12 years after adopting Maizie, I’m convinced that she is the best dog imaginable. Now I’m facing my responsibility of deciding when her role here is over. I’ve dreaded this for the last 3 years as she started showing the signs of old age. Her gait slowed, her vision impaired.
“There’s still some devil in her” – from the volunteer at the local Humane Society where we adopted her. Indeed – as evidenced by the mangled shoes and tormented mini-blinds of those first few months. The privilege that has been the sweet brown eyes loving us, following our moves and guarding our lives from fearfulness. No amount of cloudiness or haze can disguise that devotion.
A spunky dog that could play with toddlers, no biting, scratching. A sweet nanny dog who nurtured a motherless kitten so much that his grown self still “talks” to her, shares her bed, and seeks her out for his grooming or massage, we can’t always tell which.
Though her description at the Humane Society named her as a lab mix, you could tell she’s some strong shepherd. That dog wouldn’t retrieve a dog bone, but you bet she’ll run with you – up to the edge of her safe zone, then watch out. The nip in your thigh wouldn’t leave a bruise, but it would hurt. Get back in the safe zone. You’ve gone too far. funny girl.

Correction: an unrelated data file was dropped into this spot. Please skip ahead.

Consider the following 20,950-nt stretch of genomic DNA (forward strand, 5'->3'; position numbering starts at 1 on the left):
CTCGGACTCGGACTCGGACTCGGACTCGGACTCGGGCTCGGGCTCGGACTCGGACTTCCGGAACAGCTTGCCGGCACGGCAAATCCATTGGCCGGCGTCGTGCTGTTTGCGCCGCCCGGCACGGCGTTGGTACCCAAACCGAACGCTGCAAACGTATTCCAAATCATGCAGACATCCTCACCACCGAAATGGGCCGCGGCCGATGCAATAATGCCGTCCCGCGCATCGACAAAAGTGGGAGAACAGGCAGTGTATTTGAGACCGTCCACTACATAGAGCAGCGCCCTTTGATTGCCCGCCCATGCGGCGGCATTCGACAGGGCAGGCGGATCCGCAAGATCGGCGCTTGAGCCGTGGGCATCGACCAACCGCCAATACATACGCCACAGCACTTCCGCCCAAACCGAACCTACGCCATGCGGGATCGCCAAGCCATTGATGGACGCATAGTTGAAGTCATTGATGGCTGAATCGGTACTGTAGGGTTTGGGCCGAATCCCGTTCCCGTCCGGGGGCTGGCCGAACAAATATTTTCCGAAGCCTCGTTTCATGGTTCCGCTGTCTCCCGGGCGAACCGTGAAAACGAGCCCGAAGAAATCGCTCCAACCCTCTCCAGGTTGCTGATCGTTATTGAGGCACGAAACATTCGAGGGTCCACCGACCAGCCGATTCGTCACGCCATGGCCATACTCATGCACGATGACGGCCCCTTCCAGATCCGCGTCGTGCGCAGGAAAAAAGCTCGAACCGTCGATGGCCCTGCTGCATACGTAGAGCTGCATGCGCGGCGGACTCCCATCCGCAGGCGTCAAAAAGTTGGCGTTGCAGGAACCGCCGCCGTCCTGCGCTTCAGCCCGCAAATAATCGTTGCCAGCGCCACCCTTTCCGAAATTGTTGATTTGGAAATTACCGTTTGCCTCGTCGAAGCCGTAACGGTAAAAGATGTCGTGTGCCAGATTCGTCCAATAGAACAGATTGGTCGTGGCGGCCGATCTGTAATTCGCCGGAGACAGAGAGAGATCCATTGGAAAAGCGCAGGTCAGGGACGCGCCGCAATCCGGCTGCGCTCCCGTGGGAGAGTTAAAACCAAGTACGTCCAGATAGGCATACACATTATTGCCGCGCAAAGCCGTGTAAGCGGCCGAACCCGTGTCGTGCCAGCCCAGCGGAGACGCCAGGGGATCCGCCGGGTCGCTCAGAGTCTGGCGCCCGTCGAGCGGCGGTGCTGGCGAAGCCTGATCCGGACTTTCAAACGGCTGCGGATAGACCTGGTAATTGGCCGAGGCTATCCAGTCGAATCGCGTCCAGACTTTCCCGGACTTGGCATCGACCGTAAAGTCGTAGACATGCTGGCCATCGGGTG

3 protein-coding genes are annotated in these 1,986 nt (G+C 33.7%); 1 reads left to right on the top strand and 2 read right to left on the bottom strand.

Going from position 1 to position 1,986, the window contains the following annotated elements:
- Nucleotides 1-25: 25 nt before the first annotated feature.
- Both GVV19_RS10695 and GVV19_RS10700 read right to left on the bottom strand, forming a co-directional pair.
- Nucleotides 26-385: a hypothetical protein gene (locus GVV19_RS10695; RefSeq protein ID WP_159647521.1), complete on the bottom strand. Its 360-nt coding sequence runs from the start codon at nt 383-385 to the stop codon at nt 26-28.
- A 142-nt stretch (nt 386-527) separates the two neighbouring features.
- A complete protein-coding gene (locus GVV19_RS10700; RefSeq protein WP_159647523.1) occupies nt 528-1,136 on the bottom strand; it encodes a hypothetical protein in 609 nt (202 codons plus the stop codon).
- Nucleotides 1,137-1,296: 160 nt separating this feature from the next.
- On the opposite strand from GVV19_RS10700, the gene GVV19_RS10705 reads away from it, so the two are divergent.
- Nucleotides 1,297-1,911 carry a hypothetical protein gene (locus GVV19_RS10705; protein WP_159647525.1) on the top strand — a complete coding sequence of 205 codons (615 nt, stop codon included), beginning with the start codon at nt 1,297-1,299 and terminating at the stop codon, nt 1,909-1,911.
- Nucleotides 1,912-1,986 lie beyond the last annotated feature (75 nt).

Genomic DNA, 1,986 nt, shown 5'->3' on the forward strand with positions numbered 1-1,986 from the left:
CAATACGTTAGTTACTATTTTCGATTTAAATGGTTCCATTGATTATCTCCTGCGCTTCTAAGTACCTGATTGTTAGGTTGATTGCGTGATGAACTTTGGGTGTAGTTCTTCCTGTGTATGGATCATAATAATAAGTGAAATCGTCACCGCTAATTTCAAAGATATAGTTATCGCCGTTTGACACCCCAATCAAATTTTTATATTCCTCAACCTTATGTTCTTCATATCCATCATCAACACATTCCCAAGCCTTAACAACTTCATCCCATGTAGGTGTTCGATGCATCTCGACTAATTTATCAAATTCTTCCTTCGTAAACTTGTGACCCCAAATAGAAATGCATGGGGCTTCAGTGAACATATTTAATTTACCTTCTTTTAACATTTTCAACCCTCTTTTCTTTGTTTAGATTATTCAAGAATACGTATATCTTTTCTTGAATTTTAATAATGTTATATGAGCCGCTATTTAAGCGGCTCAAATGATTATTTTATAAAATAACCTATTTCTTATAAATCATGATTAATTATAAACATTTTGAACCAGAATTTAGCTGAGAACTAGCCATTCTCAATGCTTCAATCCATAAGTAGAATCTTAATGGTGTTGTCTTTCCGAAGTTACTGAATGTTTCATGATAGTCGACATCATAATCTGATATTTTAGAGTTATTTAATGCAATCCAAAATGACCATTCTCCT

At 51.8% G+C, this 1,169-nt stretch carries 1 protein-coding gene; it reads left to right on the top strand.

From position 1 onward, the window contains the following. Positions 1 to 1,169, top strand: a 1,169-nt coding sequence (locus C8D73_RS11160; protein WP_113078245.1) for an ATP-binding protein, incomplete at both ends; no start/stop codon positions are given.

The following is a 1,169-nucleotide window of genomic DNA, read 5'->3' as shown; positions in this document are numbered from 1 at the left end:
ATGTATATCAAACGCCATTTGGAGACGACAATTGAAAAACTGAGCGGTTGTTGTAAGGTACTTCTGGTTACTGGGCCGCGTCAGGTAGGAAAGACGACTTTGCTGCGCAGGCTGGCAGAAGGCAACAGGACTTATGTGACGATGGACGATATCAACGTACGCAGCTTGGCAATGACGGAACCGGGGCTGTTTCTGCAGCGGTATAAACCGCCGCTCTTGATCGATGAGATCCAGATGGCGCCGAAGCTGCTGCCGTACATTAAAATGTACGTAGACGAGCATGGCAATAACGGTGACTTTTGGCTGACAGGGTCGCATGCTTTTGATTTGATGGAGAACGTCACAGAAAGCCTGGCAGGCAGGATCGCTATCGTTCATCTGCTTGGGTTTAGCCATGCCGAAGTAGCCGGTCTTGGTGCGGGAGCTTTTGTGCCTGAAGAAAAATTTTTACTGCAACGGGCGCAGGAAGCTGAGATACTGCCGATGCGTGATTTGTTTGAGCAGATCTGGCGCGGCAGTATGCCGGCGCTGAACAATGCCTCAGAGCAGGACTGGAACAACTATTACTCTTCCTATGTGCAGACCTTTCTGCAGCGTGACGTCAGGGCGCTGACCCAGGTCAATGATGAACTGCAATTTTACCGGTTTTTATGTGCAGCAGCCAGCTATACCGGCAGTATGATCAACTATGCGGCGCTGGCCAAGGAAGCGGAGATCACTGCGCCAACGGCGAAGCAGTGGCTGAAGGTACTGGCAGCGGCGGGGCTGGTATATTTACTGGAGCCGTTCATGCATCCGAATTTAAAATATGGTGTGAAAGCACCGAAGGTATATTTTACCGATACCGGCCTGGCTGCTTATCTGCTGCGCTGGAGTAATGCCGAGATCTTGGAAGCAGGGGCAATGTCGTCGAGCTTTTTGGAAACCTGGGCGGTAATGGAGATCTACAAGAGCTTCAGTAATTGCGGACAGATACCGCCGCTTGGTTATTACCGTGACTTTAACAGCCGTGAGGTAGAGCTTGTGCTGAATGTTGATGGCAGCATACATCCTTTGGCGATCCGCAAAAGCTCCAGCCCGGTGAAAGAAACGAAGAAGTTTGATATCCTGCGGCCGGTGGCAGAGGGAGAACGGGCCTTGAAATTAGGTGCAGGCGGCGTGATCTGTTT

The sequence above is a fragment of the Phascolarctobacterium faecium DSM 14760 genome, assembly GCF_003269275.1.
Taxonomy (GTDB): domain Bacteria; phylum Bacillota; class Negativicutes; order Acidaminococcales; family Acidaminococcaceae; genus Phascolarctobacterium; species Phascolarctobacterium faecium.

Ever watchful for evil squirrels and possible food droppings, our squirrel guard- living vacuum couldn’t have done a better job. Nary a crumb went uncleaned if it could land in Maizie’s sight.
A blessing for us to have this amazing pup in our midst. I hope I can be a blessing to her when her fight is gone. I hope I don’t wait too late. I see her shiver occasionally now, and I wonder. Last night, up from her own bed, she rested at the foot of mine instead. I listened to her clean her paws, deep sighs, and groans as she shifted positions. That day is coming. I hope I can be a blessing to her as much as she has been to us.
playing in the snow